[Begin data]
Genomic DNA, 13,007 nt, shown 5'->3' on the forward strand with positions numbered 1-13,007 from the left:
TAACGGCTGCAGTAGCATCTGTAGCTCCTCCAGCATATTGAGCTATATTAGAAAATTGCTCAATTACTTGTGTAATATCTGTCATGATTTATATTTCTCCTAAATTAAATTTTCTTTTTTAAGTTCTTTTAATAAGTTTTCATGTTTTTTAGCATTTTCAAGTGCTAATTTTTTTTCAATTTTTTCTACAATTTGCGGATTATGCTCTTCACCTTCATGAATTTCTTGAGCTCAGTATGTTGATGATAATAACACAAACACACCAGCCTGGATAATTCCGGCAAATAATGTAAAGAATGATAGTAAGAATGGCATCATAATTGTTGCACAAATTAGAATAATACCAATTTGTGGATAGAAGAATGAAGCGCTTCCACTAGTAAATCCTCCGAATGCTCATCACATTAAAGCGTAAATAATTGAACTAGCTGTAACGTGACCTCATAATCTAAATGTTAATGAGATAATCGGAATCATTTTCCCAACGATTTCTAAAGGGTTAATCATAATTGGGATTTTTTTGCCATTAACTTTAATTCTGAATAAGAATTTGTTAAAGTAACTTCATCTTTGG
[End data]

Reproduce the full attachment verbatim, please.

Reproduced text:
Genomic DNA, 13,007 nt, shown 5'->3' on the forward strand with positions numbered 1-13,007 from the left:
TAACGGCTGCAGTAGCATCTGTAGCTCCTCCAGCATATTGAGCTATATTAGAAAATTGCTCAATTACTTGTGTAATATCTGTCATGATTTATATTTCTCCTAAATTAAATTTTCTTTTTTAAGTTCTTTTAATAAGTTTTCATGTTTTTTAGCATTTTCAAGTGCTAATTTTTTTTCAATTTTTTCTACAATTTGCGGATTATGCTCTTCACCTTCATGAATTTCTTGAGCTCAGTATGTTGATGATAATAACACAAACACACCAGCCTGGATAATTCCGGCAAATAATGTAAAGAATGATAGTAAGAATGGCATCATAATTGTTGCACAAATTAGAATAATACCAATTTGTGGATAGAAGAATGAAGCGCTTCCACTAGTAAATCCTCCGAATGCTCATCACATTAAAGCGTAAATAATTGAACTAGCTGTAACGTGACCTCATAATCTAAATGTTAATGAGATAATCGGAATCATTTTCCCAACGATTTCTAAAGGGTTAATCATAATTGGGATTTTTTTGCCATTAACTTTAATTCTGAATAAGAATTTGTTAAAGTAACTTCATCTTTGG